Prepare beds for planting only when the soil is dry enough not to stick to the soles of your boots. On heavy ground, clods of earth should have been well broken up by this winter's frosts. You soon learn in gardening not to do jobs that others, such as frost and worms, can do for you. And fortunately, digging no longer has the heroic status it once had, along with bastard trenching and double digging, which is twice as back-breaking as the ordinary kind. Only masochists now make digging loom large in the gardening calendar. On light soils, you can often get away with not digging at all.

Heavy ground, or places which have been used as throughways, need more attention. Digging improves drainage and introduces air into earth which has been hard packed by feet. On light soil this is less likely to happen. The main problem here is hanging onto water and nutrients. By leaving a light soil firm over winter, you help it to hold as much water as possible.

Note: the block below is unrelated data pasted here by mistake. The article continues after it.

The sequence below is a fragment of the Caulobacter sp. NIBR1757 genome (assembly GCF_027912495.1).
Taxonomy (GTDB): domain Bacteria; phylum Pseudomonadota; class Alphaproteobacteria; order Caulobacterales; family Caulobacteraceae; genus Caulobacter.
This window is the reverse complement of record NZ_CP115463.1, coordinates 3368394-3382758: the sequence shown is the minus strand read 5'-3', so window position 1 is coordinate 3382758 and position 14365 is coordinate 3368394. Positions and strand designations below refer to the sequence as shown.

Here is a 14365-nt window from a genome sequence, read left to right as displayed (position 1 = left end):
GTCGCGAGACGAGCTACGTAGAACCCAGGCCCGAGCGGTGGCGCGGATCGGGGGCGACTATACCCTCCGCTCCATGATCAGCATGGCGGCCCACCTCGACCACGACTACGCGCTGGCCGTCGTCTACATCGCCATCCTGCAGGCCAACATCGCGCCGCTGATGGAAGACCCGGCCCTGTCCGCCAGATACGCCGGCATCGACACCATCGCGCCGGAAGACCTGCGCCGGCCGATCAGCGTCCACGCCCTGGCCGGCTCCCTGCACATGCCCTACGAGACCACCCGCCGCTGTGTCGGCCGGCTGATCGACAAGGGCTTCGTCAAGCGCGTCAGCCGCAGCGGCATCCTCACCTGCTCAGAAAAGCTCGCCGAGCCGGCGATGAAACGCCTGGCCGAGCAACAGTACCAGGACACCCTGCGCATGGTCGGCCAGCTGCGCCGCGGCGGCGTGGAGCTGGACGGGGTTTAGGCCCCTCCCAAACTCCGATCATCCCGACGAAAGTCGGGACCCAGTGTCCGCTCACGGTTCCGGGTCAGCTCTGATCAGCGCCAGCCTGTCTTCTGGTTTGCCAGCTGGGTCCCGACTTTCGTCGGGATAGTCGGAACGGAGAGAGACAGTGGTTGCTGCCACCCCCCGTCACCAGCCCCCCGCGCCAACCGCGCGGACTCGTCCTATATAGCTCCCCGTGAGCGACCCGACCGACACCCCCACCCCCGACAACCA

If you are making a new bed on light sandy soil, you can kill off the weeds with a non-residual weedkiller, mulch it heavily and then plant direct into the ground. Mulches break down into humus at different rates, depending on what they are made of. Apple leaves disappear very quickly. Leaves that contain resins, such as pine needles, or have waxy finishes, such as holly, break down very slowly.

In the autumn, a mature tree will provide at least two kilos of leaf litter for each square metre of ground under it. That's nature's way of conditioning and feeding the soil. Match it if you can.